Some people who perfected this were Duke Ellington, John Coltrane, and Chick Webb. In many instances, Duke Ellington had many hit songs that really pushed the Harlem Renaissance along with the tone and sensation that it would provide to the listener. One of these songs, In a Sentimental Mood, really showcases his technique and style of music and how it attaches to people's mood. The tone of In a Sentimental Mood expresses the baffling times of pain and depressing ambiance. Another musician, who could do this was John Coltrane, with his reverent music and flair that really drove the point of inequality and the necessity of equality to those of every race.
Love & Espionage Formerly screened in New York on November 1942 and largely released in January 1943, Casablanca, a moving love story consisting of many emotional turns and slightly similar to the chaos surrounding WWII. A mixture of Love, politics, and war was the atmosphere created by the Director Michael Curtiz. Three of the top screenwriters of all times, Julius Epstein, Philip Epstein and Howard Koch wrote this award-winning movie. Casablanca was adapted from the stage play Everybody Comes to Ricks. The movie’s lead actors were Richard ‘Rick’ Blaine (Humphrey Bogart), Ilsa Lund (Ingrid Bergman) and Victor Laszlo (Paul Henreid).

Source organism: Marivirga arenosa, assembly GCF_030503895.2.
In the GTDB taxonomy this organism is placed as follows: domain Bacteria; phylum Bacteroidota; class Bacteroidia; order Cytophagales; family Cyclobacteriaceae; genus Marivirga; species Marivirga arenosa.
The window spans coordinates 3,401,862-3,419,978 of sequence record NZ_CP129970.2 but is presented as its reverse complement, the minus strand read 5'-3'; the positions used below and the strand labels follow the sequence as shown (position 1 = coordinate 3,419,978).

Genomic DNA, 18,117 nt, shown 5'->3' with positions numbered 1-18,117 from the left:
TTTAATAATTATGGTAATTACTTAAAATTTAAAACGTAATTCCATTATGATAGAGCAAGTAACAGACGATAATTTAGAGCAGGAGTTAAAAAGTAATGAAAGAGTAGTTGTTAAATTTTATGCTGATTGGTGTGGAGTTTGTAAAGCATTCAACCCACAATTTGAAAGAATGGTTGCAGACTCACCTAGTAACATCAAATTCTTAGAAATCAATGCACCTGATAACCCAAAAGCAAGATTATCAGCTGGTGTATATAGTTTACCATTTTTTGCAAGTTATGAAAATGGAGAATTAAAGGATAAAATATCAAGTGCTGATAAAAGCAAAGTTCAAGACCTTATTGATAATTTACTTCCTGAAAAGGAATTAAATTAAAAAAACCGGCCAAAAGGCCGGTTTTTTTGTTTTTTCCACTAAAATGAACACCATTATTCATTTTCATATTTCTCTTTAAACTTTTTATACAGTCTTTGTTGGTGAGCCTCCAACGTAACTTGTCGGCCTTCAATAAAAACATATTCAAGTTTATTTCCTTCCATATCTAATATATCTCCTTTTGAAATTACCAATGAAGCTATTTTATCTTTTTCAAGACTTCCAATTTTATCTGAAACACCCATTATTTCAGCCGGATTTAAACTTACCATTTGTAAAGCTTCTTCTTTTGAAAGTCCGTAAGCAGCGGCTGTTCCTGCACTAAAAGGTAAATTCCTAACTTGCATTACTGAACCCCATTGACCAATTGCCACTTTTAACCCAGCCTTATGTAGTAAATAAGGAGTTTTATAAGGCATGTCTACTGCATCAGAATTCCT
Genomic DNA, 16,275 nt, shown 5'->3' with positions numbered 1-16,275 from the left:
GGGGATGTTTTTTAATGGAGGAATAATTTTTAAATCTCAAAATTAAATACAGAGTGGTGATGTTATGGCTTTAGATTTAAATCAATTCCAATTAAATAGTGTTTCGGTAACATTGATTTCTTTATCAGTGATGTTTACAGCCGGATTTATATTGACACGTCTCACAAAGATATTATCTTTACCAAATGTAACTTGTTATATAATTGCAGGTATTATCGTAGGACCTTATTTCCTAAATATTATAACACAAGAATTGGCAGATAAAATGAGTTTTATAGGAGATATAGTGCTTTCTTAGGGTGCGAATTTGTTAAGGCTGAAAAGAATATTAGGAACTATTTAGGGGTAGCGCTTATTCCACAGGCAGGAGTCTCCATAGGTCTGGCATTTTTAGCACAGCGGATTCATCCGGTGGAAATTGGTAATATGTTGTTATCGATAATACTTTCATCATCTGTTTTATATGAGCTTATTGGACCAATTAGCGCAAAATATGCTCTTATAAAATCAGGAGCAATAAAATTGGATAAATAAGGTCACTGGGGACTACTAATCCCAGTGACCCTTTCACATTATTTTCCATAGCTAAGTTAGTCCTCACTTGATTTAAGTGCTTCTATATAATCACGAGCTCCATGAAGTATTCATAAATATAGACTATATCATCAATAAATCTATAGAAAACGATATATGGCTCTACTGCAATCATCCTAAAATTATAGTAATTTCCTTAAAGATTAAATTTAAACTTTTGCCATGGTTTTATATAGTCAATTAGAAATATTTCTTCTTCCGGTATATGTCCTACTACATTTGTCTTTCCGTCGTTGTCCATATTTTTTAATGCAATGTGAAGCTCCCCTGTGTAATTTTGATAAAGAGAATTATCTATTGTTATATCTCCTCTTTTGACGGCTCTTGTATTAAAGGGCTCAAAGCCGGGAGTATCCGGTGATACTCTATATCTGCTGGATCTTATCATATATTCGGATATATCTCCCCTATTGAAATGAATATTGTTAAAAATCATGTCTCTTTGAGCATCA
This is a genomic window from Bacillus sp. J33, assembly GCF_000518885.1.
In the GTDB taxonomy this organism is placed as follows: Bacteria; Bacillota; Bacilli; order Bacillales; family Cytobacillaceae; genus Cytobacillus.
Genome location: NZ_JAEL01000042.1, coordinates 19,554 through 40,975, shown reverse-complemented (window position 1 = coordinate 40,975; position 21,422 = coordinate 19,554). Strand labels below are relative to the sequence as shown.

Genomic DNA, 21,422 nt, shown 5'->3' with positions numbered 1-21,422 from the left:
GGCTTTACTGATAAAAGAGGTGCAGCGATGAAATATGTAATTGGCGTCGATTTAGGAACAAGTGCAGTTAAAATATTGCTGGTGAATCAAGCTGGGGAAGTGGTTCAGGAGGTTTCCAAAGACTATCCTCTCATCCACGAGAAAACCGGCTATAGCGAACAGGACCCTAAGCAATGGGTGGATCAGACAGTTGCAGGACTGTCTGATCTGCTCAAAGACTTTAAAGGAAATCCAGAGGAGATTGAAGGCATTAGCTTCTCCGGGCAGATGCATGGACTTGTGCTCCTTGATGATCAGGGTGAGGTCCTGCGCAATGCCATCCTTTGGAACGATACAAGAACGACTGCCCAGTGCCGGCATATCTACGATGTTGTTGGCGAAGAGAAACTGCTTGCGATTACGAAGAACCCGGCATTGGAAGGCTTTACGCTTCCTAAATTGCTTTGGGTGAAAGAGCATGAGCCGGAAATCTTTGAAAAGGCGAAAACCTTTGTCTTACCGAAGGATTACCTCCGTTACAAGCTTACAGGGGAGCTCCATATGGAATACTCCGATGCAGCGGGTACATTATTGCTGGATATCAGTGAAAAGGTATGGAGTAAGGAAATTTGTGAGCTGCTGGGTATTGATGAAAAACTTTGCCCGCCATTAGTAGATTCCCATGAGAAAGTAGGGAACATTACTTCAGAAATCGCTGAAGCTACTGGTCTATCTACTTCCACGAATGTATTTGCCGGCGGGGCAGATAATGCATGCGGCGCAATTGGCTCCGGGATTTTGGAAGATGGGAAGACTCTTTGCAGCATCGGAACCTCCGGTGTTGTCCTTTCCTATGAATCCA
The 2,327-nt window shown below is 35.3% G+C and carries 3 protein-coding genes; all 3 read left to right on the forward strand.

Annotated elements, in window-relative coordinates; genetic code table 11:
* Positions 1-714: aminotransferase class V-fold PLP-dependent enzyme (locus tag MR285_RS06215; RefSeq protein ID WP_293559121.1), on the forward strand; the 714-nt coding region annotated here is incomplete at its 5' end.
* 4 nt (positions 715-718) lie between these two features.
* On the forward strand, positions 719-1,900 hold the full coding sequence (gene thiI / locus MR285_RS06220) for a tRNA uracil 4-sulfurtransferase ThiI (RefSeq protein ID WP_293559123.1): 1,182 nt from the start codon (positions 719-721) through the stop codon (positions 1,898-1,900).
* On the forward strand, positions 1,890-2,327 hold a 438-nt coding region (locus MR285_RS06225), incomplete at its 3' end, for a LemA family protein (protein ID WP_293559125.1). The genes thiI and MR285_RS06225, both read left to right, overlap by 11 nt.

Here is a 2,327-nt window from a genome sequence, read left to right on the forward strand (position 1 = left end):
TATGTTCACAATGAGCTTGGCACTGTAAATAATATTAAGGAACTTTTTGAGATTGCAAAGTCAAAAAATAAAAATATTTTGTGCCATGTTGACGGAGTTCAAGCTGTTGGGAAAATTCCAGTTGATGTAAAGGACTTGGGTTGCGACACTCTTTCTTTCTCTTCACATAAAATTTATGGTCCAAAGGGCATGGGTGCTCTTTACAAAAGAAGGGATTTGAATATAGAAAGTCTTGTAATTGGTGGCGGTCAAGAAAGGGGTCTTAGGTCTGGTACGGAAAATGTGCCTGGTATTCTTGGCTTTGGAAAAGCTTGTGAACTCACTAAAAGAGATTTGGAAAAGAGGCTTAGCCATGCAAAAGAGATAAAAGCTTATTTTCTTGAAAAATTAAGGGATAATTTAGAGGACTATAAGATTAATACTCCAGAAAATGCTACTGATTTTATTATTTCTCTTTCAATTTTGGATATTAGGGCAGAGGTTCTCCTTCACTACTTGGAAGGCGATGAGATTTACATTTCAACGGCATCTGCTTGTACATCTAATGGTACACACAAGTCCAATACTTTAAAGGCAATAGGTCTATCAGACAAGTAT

Rip Van Winkle could attract the attention of the other famous personality from Europe whose name was Jean Robert Planquette, French composer. He was very famous due to the songs. At the same time he was author of famous operettas. But Rip Van Winkle, theatre single, brought him reputation all over the world. He worked in accordance to Rip Van Winkle and The Legend of Sleepy Hollow written by Washington Irving which reworked by Dion.
There was rock, folk music, and many more. But, in the late sixties Rock n Roll, commonly reckoned as the golden age of rock and roll when it attained a maturity unimaginable for the delinquent rebellion of the fifties, there are numerous references to the Vietnam War. The criticism of the war is submerged in or displaced by the politics of sexuality, lifestyle, and drugs. Rock music of that time period celebrated anti-materialism, spiritual awakening and social disengagement (James pg 133). Like the social movement it made possible, hippie music was ideologically and economically assimilable.